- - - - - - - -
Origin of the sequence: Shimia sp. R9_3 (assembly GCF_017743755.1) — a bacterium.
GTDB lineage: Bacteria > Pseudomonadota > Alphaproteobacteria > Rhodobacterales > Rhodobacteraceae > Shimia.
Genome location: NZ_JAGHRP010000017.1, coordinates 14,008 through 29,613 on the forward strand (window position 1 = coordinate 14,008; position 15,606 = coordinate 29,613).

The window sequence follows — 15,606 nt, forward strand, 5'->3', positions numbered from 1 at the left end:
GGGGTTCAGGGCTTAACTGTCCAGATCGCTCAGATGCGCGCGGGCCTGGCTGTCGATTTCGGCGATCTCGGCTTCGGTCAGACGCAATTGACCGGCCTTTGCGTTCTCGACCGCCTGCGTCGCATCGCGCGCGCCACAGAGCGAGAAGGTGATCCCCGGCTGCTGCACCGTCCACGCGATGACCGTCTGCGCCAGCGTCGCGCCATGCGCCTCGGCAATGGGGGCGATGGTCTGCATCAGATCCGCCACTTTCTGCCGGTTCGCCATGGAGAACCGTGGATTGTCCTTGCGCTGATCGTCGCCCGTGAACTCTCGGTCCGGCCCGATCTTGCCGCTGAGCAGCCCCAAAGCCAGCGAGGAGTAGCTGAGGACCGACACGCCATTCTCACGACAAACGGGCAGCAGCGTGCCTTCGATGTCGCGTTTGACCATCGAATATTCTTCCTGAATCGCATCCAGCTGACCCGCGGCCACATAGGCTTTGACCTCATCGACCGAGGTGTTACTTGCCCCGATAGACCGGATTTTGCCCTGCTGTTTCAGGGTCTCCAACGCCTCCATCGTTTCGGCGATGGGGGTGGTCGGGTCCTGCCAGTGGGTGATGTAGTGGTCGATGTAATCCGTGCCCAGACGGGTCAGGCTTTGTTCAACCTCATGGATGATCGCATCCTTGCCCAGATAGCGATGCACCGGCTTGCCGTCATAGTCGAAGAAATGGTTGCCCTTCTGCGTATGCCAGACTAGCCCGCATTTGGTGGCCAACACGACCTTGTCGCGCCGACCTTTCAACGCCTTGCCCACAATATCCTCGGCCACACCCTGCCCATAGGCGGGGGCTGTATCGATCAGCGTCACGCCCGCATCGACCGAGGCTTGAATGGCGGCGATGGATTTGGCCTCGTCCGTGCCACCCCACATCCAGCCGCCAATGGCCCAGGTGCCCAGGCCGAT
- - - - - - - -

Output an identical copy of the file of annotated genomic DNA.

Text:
Origin of the sequence: Shimia sp. R9_3 (assembly GCF_017743755.1) — a bacterium.
GTDB lineage: Bacteria > Pseudomonadota > Alphaproteobacteria > Rhodobacterales > Rhodobacteraceae > Shimia.
Genome location: NZ_JAGHRP010000017.1, coordinates 14,008 through 29,613 on the forward strand (window position 1 = coordinate 14,008; position 15,606 = coordinate 29,613).

The window sequence follows — 15,606 nt, forward strand, 5'->3', positions numbered from 1 at the left end:
GGGGTTCAGGGCTTAACTGTCCAGATCGCTCAGATGCGCGCGGGCCTGGCTGTCGATTTCGGCGATCTCGGCTTCGGTCAGACGCAATTGACCGGCCTTTGCGTTCTCGACCGCCTGCGTCGCATCGCGCGCGCCACAGAGCGAGAAGGTGATCCCCGGCTGCTGCACCGTCCACGCGATGACCGTCTGCGCCAGCGTCGCGCCATGCGCCTCGGCAATGGGGGCGATGGTCTGCATCAGATCCGCCACTTTCTGCCGGTTCGCCATGGAGAACCGTGGATTGTCCTTGCGCTGATCGTCGCCCGTGAACTCTCGGTCCGGCCCGATCTTGCCGCTGAGCAGCCCCAAAGCCAGCGAGGAGTAGCTGAGGACCGACACGCCATTCTCACGACAAACGGGCAGCAGCGTGCCTTCGATGTCGCGTTTGACCATCGAATATTCTTCCTGAATCGCATCCAGCTGACCCGCGGCCACATAGGCTTTGACCTCATCGACCGAGGTGTTACTTGCCCCGATAGACCGGATTTTGCCCTGCTGTTTCAGGGTCTCCAACGCCTCCATCGTTTCGGCGATGGGGGTGGTCGGGTCCTGCCAGTGGGTGATGTAGTGGTCGATGTAATCCGTGCCCAGACGGGTCAGGCTTTGTTCAACCTCATGGATGATCGCATCCTTGCCCAGATAGCGATGCACCGGCTTGCCGTCATAGTCGAAGAAATGGTTGCCCTTCTGCGTATGCCAGACTAGCCCGCATTTGGTGGCCAACACGACCTTGTCGCGCCGACCTTTCAACGCCTTGCCCACAATATCCTCGGCCACACCCTGCCCATAGGCGGGGGCTGTATCGATCAGCGTCACGCCCGCATCGACCGAGGCTTGAATGGCGGCGATGGATTTGGCCTCGTCCGTGCCACCCCACATCCAGCCGCCAATGGCCCAGGTGCCCAGGCCGAT